A container aims for a more lightweight method of virtualization. The key difference here is that a container shares the OS with the host system, along with the host system’s libraries.

Containers are built upon the host OS’s kernel and contain only the application being virtualized and its dependencies (such as OS APIs). As an entire system doesn’t need to be virtualized, containers can spin up instantaneously. 

To facilitate persistent storage, Azure Containers will use Azure Discs for local storage or Azure SMB shares for files shared by multiple containers.


  • Containers are far more lightweight than VMs. VMs take up GBs of space, and container node storage space only takes up a few MBs. 
  • Containers are faster to create and run. They can spin up in mere milliseconds.
  • Without the resource overhead of VMs, containers enjoy the significantly higher performance.
  • Compared to virtual machines, containers boast far higher resource utilization—improving CPU and memory usage.


  • As the host OS, libraries, and kernel are shared, there is a lower degree of isolation when compared with VMs. This relatively weak security boundary can result in threats leaking out to the rest of the network.
  • A container will need to run the same OS as the host.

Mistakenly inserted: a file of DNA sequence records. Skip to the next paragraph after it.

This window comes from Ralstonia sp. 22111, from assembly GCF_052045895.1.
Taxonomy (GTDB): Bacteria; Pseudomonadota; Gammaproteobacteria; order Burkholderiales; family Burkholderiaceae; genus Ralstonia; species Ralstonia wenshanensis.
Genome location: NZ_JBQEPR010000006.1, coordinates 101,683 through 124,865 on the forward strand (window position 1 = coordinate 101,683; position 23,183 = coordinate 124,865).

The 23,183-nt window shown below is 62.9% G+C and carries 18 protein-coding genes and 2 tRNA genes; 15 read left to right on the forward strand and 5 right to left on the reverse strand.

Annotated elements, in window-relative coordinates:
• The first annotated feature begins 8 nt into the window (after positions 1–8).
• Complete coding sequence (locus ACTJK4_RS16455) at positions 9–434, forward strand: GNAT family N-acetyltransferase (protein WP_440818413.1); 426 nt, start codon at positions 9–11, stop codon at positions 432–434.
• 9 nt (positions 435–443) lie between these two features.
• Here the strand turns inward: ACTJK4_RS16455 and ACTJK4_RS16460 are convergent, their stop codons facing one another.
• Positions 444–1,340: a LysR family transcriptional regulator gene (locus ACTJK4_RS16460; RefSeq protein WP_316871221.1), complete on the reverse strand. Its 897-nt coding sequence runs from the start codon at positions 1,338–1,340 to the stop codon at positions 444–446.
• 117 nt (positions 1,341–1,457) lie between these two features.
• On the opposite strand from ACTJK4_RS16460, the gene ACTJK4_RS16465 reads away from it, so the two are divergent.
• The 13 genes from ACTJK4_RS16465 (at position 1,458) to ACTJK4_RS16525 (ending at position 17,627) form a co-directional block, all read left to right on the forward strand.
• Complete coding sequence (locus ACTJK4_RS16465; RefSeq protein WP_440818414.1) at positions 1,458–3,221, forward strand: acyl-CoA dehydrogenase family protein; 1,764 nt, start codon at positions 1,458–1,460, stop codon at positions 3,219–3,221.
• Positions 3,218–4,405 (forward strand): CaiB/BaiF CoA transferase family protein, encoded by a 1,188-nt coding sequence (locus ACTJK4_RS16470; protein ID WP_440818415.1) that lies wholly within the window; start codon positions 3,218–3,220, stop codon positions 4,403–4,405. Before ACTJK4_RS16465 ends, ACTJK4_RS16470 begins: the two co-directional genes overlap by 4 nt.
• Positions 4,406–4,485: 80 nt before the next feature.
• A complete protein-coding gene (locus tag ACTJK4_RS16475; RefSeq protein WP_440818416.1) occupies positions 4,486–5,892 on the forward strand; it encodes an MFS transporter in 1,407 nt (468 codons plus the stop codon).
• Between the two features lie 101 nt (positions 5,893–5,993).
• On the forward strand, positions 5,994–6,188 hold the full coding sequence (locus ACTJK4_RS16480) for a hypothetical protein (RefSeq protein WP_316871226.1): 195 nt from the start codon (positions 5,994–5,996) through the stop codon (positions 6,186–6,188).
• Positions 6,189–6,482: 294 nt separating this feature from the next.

• Hyper-V isolation can allow earlier versions of the OS to be run, but still can’t enable mix-and-matching of “guest” OSes.
  • Given the speed and level of resource utilisation of containers, lifecycle management is really important to avoid resources and cloud bandwidth being eaten up too quickly. Organisations with cloud resources should remember to scale down their containers—as well as scale them up—to avoid a hefty cloud resource bill.


Virtual machines provide the highest degree of isolation from the rest of your system or cloud infrastructure. If you’re turning to virtualization to run risky programs or complete tasks that may jeopardise the security health of your network using a container, a virtual machine is right for you. 

However, there are significant costs associated with virtual machine management. There is a huge resource overhead to take into account. Not only do virtual machines take up GBs of storage space, but they also suffer from slower performance. Containers are a lightweight, more adaptable virtualization method. Without the overhead, containers perform much faster.

If you’re looking for a high-performing method for, say, hosting microservices, containers are a brilliant option. Containers also boast much greater resource utilisation and are therefore more cost-effective. If security isn’t too much of an issue and full isolation isn’t required, containers are a safe bet. 

If you’re looking for the speed of a container and the security of a VM, why not try a hybrid deployment approach?


A key takeaway from this debate between virtual machines and containers is the need for smart, careful lifecycle management. We highly recommend working with an MSP like us to deploy and maintain your virtual environments.

Need some help and guidance in selecting which virtualization method is right for you? Want some guidance and assistance with deployment? Want to get the most out of your system and cloud resources? Want to know more about a hybrid deployment approach? Contact us today to find out how we can help you implement virtualization effectively.